Diversity of care
One of the more powerful themes that sets up a tentpole topic for 2017 is the diversity of types of care. It’s now obvious there are several different types of care. Health 2.0 explained it like such:
- Healthy patients are lighter touch
- Chronically Ill patients require maintained focus
- Acutely Ill patients are at risk and a priority
- Healthy patients on the verge of becoming Chronically Ill are concerns and should be monitored
- Chronically Ill patients on the verge of becoming Acutely Ill are a danger
- Meanwhile Acutely Ill can come back to Chronically Ill through certain care
- And Acutely Ill can go back to being Healthy patients
Whew, a lot of bullet points. What does it mean?
Simply this: We are starting to understand better than ever as technologists where Digital Health products and services belong along the continuum of care.
But more importantly the opposite is true, too. One size does not fit all. Diversity of patients combined with diversity of care situations means healthcare requires a diversity of products and innovations.
The bummer, as we heard all week, is this also means physicians and health system decision makers (CIOs, et al) are inundated with too many solutions, too many options, too many things to divert focus.
What will be interesting is where this diversity point and the over-burden point meet. That feels where real progress will be made.
Is it time for Health 3.0?
Jonathan Bush, CEO of athenahealth, provided the biggest spark of the conference, in the only way he can. He took Health 2.0 to task. “Health 2.0 needs to die along with the old concept of interoperability,” was the shocking call out.
Wait, what? It was actually quite powerful. Jonathan’s point was “health 2.0” as a concept is tied to “digital health” as a patient-centric, empathic focus on technological innovation, which is totally cool, but we have largely convinced everyone of the importance, so now we should build on top of that and focus on what’s next. We need to move onto “health 3.0” with bigger ideas. His positioning of “what’s next” is a new concept of interoperability. No longer should we consider “interoperability” as the drudgery of connecting unique, replica systems everybody maintains on their own. Instead it should be “networked health” of authoritative yet connected datasets.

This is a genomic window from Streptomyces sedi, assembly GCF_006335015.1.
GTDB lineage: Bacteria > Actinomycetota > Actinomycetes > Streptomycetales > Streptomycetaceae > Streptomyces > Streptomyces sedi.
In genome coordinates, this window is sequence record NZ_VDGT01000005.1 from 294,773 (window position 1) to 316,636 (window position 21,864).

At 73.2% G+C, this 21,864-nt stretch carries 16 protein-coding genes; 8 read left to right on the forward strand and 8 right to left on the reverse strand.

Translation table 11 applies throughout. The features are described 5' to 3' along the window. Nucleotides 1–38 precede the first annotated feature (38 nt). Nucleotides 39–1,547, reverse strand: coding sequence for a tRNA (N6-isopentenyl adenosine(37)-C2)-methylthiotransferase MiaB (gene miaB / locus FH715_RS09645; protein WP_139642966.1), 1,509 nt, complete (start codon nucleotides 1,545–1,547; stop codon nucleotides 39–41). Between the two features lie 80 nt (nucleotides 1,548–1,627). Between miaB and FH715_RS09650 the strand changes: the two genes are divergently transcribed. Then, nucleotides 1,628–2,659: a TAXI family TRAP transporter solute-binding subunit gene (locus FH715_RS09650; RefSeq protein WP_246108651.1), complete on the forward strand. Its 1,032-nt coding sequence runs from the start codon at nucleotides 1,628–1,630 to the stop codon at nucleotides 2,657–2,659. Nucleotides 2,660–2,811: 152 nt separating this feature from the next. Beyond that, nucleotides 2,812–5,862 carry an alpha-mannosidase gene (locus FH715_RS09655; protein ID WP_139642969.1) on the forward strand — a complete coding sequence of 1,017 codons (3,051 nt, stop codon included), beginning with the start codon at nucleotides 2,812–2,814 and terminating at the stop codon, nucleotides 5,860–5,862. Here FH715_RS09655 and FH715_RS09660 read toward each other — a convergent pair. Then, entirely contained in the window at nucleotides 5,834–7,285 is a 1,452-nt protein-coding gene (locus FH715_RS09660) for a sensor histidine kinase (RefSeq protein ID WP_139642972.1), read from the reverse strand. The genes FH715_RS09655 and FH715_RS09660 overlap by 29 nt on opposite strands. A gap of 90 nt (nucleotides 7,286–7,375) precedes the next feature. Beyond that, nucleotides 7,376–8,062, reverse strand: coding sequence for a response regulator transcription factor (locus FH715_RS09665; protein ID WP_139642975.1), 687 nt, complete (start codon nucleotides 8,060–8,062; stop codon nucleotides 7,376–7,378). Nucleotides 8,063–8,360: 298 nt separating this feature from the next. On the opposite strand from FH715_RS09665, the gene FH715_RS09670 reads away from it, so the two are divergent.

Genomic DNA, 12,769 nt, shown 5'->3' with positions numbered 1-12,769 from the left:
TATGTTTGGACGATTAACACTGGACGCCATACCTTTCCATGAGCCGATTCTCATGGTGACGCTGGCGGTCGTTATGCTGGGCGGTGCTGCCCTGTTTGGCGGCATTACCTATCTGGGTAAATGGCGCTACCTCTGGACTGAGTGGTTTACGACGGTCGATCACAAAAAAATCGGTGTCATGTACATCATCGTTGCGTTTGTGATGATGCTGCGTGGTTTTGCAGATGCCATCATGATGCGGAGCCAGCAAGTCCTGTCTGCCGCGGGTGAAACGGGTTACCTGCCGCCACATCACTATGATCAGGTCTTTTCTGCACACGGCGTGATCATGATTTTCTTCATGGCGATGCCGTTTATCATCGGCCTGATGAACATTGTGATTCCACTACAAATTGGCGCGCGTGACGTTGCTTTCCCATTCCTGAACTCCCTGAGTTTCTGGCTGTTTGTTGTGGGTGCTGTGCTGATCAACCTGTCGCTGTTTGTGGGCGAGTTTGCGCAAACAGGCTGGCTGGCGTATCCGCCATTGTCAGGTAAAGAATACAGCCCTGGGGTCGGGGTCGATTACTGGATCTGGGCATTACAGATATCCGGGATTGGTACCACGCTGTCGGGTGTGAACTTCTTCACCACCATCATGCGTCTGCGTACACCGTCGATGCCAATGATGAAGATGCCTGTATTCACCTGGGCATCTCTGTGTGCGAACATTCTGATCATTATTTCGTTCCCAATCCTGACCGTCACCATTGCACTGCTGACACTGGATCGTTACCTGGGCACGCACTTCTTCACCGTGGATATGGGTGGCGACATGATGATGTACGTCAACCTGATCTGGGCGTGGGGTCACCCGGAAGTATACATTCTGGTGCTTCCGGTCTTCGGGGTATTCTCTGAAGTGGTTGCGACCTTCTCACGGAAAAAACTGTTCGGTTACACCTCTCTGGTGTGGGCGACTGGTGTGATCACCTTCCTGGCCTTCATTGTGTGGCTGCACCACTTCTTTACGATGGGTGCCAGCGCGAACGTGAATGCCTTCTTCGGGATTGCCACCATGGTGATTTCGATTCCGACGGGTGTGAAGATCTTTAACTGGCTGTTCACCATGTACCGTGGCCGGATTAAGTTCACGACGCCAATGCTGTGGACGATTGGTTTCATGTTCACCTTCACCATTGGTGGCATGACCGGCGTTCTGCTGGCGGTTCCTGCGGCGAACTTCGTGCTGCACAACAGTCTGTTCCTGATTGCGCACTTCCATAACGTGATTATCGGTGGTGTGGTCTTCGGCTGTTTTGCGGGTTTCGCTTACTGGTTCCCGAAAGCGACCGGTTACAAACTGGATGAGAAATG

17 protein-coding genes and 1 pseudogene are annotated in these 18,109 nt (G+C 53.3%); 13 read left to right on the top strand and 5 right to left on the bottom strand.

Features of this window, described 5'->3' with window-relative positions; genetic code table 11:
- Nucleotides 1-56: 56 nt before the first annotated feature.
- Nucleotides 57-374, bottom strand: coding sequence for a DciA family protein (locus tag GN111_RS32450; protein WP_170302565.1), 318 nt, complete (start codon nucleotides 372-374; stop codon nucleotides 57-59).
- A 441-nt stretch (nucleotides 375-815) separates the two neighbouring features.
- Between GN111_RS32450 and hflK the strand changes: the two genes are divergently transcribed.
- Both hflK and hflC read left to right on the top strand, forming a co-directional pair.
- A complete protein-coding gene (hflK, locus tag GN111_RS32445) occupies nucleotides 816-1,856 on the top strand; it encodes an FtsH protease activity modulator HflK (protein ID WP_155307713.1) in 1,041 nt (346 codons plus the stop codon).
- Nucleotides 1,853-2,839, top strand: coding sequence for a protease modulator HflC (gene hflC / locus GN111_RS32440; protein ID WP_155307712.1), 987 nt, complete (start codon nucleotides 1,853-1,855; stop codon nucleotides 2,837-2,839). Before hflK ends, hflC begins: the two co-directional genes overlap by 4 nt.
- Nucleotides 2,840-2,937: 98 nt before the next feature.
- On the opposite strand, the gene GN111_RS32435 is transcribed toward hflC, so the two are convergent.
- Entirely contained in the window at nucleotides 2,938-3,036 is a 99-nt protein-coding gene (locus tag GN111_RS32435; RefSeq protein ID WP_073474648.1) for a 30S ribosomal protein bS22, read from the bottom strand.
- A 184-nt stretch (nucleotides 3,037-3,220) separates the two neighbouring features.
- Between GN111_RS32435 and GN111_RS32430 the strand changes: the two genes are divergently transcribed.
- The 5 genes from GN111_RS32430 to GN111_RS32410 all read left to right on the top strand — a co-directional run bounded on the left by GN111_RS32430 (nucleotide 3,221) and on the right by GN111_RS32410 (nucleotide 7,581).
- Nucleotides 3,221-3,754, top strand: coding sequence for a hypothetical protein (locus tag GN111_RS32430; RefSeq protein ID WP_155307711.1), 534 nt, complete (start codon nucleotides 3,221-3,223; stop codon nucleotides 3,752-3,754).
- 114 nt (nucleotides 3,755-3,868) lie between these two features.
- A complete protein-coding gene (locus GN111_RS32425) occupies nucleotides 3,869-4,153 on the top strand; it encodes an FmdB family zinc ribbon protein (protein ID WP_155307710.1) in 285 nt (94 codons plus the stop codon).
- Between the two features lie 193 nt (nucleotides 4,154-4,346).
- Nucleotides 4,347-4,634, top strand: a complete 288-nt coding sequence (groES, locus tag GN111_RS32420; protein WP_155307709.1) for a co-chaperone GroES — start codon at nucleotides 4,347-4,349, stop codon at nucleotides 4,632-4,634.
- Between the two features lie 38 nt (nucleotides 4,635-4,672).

It’s compelling, and my paragraph doesn’t do the justice of Jonathan’s hour-long delivery, which was rousing.
We share a similar view (though still consider data central to the future of healthcare, obviously). In a way, the path towards interoperability is more about connections and networks, and less about data. You could say the more healthcare is networked, the better the data will get, anyways.
Focus on the patient
Lastly, we should call out the importance of the patient in all of this. It was a popular topic throughout most panels, and the majority of all demos the entire day focused on the patient. It’s important to never forget.
A quote from Darren Dworkin, CIO of Ceders-Sinai, was exceedingly insightful. He said, “Where our digital health experiments have failed are when new innovations thin the patient-clinician relationship too much. We can’t get ahead of our skis too much. It’s ultimately about the patient-clinician relationship.”
This is a fine point to end the conference. While we are here to improve patient outcomes at lower costs (a favorite mantra of HCO executives), all of healthcare is ultimately two-sided. You have the patient but you’ll always have the clinician too. Technology needs to not only improve the life of the clinician, but the relationship between the two.